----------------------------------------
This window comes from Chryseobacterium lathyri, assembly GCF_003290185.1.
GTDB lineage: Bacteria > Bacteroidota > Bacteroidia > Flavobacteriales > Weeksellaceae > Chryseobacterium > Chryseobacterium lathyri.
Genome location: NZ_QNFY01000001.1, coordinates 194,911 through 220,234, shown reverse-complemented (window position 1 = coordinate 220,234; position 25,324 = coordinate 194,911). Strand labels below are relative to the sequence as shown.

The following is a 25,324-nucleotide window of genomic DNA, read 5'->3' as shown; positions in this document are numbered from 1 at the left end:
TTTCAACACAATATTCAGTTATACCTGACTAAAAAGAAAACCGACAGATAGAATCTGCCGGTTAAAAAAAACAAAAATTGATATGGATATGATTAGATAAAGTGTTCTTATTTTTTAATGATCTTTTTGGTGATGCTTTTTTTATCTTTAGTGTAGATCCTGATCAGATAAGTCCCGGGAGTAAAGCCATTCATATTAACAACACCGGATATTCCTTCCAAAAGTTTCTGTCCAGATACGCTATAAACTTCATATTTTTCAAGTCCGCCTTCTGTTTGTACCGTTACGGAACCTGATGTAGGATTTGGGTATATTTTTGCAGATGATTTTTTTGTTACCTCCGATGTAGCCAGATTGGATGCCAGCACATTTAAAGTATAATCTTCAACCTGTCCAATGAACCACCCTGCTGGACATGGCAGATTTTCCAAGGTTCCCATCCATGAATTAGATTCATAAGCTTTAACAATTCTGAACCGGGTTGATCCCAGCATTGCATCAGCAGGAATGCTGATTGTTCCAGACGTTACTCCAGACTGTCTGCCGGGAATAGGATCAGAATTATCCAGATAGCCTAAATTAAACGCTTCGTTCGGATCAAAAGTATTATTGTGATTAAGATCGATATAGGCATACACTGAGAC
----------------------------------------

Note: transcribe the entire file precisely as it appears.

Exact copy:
This window comes from Chryseobacterium lathyri, assembly GCF_003290185.1.
GTDB lineage: Bacteria > Bacteroidota > Bacteroidia > Flavobacteriales > Weeksellaceae > Chryseobacterium > Chryseobacterium lathyri.
Genome location: NZ_QNFY01000001.1, coordinates 194,911 through 220,234, shown reverse-complemented (window position 1 = coordinate 220,234; position 25,324 = coordinate 194,911). Strand labels below are relative to the sequence as shown.

The following is a 25,324-nucleotide window of genomic DNA, read 5'->3' as shown; positions in this document are numbered from 1 at the left end:
TTTCAACACAATATTCAGTTATACCTGACTAAAAAGAAAACCGACAGATAGAATCTGCCGGTTAAAAAAAACAAAAATTGATATGGATATGATTAGATAAAGTGTTCTTATTTTTTAATGATCTTTTTGGTGATGCTTTTTTTATCTTTAGTGTAGATCCTGATCAGATAAGTCCCGGGAGTAAAGCCATTCATATTAACAACACCGGATATTCCTTCCAAAAGTTTCTGTCCAGATACGCTATAAACTTCATATTTTTCAAGTCCGCCTTCTGTTTGTACCGTTACGGAACCTGATGTAGGATTTGGGTATATTTTTGCAGATGATTTTTTTGTTACCTCCGATGTAGCCAGATTGGATGCCAGCACATTTAAAGTATAATCTTCAACCTGTCCAATGAACCACCCTGCTGGACATGGCAGATTTTCCAAGGTTCCCATCCATGAATTAGATTCATAAGCTTTAACAATTCTGAACCGGGTTGATCCCAGCATTGCATCAGCAGGAATGCTGATTGTTCCAGACGTTACTCCAGACTGTCTGCCGGGAATAGGATCAGAATTATCCAGATAGCCTAAATTAAACGCTTCGTTCGGATCAAAAGTATTATTGTGATTAAGATCGATATAGGCATACACTGAGAC